After the dinner, when “the ladies withdrew from the table,” Stanton on her way to the parlor with the other women could not fathom spending “an hour with a bevy of ladies who evidently felt a repulsion to all my most cherished opinions.”

She would have gladly glided out the door but, as that was not possible, she wrote, “I made up my mind to stroll round as if self-absorbed and look at the books and paintings until the Judge appeared, as I took it for granted that after all I said at the table on political, religious, and social equality of woman, not a lady would have anything to say to me.”

Parts of Philippo’s voluminous research on local suffragists also records anti-suffrage meetings.

Philippo finds it ironic that “there were these women anti-suffragists who were kind of arguing women shouldn’t get the vote because, you know, politics is this corrupting influence … it’ll take away from their time in the home. And yet,” he says, “here they are being politically active and spending time away from the home … to argue that essentially they shouldn’t be doing that.”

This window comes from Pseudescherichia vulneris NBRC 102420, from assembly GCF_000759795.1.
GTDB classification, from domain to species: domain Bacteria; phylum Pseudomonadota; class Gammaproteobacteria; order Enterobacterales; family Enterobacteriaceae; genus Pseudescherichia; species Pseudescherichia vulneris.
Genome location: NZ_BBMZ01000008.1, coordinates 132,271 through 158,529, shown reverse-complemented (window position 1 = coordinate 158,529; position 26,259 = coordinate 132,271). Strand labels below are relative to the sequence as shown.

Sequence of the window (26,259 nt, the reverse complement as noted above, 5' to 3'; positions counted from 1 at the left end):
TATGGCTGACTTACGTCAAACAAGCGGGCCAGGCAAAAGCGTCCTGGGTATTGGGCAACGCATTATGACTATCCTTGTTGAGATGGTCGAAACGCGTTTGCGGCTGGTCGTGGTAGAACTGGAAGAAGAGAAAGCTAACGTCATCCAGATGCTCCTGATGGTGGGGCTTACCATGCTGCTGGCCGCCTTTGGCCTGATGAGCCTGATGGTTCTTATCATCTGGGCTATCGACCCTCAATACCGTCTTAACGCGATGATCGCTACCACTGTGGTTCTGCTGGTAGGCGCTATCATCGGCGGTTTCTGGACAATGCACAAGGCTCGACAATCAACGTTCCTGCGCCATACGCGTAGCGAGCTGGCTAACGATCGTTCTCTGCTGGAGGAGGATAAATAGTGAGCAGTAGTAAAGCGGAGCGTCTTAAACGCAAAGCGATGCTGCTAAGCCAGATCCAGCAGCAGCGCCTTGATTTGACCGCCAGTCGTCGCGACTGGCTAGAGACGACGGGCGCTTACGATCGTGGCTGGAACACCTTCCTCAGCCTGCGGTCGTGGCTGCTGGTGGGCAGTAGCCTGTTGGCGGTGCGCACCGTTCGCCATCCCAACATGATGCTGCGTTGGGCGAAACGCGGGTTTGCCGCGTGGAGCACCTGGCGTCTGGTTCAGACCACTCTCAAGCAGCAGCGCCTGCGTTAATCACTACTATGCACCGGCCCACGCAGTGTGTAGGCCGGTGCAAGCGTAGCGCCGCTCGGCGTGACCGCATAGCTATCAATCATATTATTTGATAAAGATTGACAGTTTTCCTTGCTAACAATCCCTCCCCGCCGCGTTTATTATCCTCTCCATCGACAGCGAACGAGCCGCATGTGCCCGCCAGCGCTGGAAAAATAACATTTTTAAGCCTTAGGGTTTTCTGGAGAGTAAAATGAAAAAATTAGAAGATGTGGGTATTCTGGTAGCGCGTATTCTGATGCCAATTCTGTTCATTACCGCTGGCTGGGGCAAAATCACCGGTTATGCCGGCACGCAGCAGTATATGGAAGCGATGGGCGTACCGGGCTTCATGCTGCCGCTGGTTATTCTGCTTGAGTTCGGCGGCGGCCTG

Philippo in his research found equal-suffrage clubs and women’s suffrage meetings  “basically everywhere,” he says, naming Berne, Medusa, Potter Hollow, Preston Hollow, Westerlo, Guilderland, Guilderland Center, New Scotland, Voorheesville, New Salem, and Feura Bush, among others.

In 1913, there was a suffrage meeting in what was called the New Masonic Temple in Altamont, he reports, and for a number of years the Altamont Fair hosted tables for both suffragists and anti-suffragists.